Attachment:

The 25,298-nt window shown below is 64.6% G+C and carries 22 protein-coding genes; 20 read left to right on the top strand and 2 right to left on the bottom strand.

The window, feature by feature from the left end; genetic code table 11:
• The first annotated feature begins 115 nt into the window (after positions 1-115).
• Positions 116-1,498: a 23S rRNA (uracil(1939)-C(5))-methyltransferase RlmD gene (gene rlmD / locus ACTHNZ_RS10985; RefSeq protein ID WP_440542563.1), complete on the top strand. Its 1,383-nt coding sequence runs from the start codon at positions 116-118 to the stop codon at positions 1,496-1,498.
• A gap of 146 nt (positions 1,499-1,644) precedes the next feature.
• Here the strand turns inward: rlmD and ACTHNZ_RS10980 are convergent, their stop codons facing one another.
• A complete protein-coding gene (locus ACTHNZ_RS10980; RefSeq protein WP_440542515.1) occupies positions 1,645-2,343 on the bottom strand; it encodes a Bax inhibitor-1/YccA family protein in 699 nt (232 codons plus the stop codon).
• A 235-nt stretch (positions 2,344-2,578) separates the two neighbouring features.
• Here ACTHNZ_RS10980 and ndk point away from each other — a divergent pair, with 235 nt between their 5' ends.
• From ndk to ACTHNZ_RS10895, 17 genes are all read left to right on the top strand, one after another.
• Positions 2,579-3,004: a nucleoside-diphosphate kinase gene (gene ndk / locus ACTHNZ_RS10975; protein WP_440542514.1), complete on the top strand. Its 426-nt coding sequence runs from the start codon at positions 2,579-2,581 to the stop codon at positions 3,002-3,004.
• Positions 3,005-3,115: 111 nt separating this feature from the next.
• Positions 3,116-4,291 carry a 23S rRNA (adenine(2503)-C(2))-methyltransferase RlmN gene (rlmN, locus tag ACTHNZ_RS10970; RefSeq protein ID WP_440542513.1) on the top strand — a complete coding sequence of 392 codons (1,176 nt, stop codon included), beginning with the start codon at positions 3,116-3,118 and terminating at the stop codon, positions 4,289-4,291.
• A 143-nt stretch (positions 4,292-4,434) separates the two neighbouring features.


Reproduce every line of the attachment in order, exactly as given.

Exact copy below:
The 25,298-nt window shown below is 64.6% G+C and carries 22 protein-coding genes; 20 read left to right on the top strand and 2 right to left on the bottom strand.

The window, feature by feature from the left end; genetic code table 11:
• The first annotated feature begins 115 nt into the window (after positions 1-115).
• Positions 116-1,498: a 23S rRNA (uracil(1939)-C(5))-methyltransferase RlmD gene (gene rlmD / locus ACTHNZ_RS10985; RefSeq protein ID WP_440542563.1), complete on the top strand. Its 1,383-nt coding sequence runs from the start codon at positions 116-118 to the stop codon at positions 1,496-1,498.
• A gap of 146 nt (positions 1,499-1,644) precedes the next feature.
• Here the strand turns inward: rlmD and ACTHNZ_RS10980 are convergent, their stop codons facing one another.
• A complete protein-coding gene (locus ACTHNZ_RS10980; RefSeq protein WP_440542515.1) occupies positions 1,645-2,343 on the bottom strand; it encodes a Bax inhibitor-1/YccA family protein in 699 nt (232 codons plus the stop codon).
• A 235-nt stretch (positions 2,344-2,578) separates the two neighbouring features.
• Here ACTHNZ_RS10980 and ndk point away from each other — a divergent pair, with 235 nt between their 5' ends.
• From ndk to ACTHNZ_RS10895, 17 genes are all read left to right on the top strand, one after another.
• Positions 2,579-3,004: a nucleoside-diphosphate kinase gene (gene ndk / locus ACTHNZ_RS10975; protein WP_440542514.1), complete on the top strand. Its 426-nt coding sequence runs from the start codon at positions 2,579-2,581 to the stop codon at positions 3,002-3,004.
• Positions 3,005-3,115: 111 nt separating this feature from the next.
• Positions 3,116-4,291 carry a 23S rRNA (adenine(2503)-C(2))-methyltransferase RlmN gene (rlmN, locus tag ACTHNZ_RS10970; RefSeq protein ID WP_440542513.1) on the top strand — a complete coding sequence of 392 codons (1,176 nt, stop codon included), beginning with the start codon at positions 3,116-3,118 and terminating at the stop codon, positions 4,289-4,291.
• A 143-nt stretch (positions 4,292-4,434) separates the two neighbouring features.